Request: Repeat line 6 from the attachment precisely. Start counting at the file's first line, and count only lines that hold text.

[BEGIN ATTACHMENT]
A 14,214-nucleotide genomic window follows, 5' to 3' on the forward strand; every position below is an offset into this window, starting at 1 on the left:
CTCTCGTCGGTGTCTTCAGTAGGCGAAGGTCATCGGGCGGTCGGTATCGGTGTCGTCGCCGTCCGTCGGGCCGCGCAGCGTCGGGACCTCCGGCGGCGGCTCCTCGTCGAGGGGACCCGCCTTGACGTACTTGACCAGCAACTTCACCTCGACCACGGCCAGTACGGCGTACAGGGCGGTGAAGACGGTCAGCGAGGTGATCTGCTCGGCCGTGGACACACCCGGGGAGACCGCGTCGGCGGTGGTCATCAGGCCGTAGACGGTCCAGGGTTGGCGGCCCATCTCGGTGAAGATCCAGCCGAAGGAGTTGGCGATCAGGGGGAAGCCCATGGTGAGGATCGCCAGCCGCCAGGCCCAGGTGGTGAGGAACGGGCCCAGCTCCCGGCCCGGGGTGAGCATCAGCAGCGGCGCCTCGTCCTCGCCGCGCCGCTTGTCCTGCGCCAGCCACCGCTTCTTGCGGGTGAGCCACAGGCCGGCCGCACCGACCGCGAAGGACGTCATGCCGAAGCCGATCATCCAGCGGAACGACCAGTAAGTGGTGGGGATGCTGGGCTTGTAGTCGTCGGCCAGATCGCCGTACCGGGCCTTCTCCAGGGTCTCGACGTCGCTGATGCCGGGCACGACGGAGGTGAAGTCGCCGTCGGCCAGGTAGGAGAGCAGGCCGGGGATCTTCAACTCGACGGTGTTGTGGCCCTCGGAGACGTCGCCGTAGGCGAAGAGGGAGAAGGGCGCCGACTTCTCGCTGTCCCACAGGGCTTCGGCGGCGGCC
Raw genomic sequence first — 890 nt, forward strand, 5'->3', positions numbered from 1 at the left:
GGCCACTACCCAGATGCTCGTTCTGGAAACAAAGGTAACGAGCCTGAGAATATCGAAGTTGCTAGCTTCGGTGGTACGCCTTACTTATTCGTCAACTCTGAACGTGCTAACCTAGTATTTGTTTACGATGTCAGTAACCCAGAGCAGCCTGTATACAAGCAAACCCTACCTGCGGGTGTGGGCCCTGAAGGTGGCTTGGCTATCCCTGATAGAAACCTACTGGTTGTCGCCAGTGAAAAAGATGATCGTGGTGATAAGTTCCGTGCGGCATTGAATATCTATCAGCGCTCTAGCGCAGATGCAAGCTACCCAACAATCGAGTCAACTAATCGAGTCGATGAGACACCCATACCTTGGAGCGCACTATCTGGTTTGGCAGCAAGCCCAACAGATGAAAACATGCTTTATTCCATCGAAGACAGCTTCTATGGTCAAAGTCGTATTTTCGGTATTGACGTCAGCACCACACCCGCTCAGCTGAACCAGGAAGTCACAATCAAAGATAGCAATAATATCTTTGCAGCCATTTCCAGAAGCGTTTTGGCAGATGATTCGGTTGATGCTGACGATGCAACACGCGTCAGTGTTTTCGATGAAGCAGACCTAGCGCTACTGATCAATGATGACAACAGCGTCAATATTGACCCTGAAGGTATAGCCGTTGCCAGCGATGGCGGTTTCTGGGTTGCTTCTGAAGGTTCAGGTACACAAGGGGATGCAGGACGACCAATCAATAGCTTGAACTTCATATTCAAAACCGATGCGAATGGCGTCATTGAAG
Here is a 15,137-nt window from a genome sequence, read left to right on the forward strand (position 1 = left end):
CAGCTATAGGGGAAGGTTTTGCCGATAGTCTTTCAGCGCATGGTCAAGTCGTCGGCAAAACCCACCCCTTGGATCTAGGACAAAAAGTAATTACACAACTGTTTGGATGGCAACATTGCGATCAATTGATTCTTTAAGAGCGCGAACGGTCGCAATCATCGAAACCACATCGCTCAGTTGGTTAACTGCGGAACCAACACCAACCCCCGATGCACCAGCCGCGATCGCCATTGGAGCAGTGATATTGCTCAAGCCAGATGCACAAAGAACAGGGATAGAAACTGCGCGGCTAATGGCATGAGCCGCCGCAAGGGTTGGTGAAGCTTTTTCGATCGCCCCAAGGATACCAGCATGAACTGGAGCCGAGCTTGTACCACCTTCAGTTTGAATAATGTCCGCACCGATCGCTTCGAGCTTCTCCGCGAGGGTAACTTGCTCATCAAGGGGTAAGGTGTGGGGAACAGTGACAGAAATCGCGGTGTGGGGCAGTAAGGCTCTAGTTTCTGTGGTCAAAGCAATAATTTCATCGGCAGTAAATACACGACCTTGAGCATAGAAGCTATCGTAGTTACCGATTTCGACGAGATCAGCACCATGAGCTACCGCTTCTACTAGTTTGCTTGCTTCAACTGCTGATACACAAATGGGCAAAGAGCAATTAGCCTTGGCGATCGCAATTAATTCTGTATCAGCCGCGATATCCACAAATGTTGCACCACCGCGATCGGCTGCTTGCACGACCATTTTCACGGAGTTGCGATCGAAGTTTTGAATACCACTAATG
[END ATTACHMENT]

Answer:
CAGCTATAGGGGAAGGTTTTGCCGATAGTCTTTCAGCGCATGGTCAAGTCGTCGGCAAAACCCACCCCTTGGATCTAGGACAAAAAGTAATTACACAACTGTTTGGATGGCAACATTGCGATCAATTGATTCTTTAAGAGCGCGAACGGTCGCAATCATCGAAACCACATCGCTCAGTTGGTTAACTGCGGAACCAACACCAACCCCCGATGCACCAGCCGCGATCGCCATTGGAGCAGTGATATTGCTCAAGCCAGATGCACAAAGAACAGGGATAGAAACTGCGCGGCTAATGGCATGAGCCGCCGCAAGGGTTGGTGAAGCTTTTTCGATCGCCCCAAGGATACCAGCATGAACTGGAGCCGAGCTTGTACCACCTTCAGTTTGAATAATGTCCGCACCGATCGCTTCGAGCTTCTCCGCGAGGGTAACTTGCTCATCAAGGGGTAAGGTGTGGGGAACAGTGACAGAAATCGCGGTGTGGGGCAGTAAGGCTCTAGTTTCTGTGGTCAAAGCAATAATTTCATCGGCAGTAAATACACGACCTTGAGCATAGAAGCTATCGTAGTTACCGATTTCGACGAGATCAGCACCATGAGCTACCGCTTCTACTAGTTTGCTTGCTTCAACTGCTGATACACAAATGGGCAAAGAGCAATTAGCCTTGGCGATCGCAATTAATTCTGTATCAGCCGCGATATCCACAAATGTTGCACCACCGCGATCGGCTGCTTGCACGACCATTTTCACGGAGTTGCGATCGAAGTTTTGAATACCACTAATG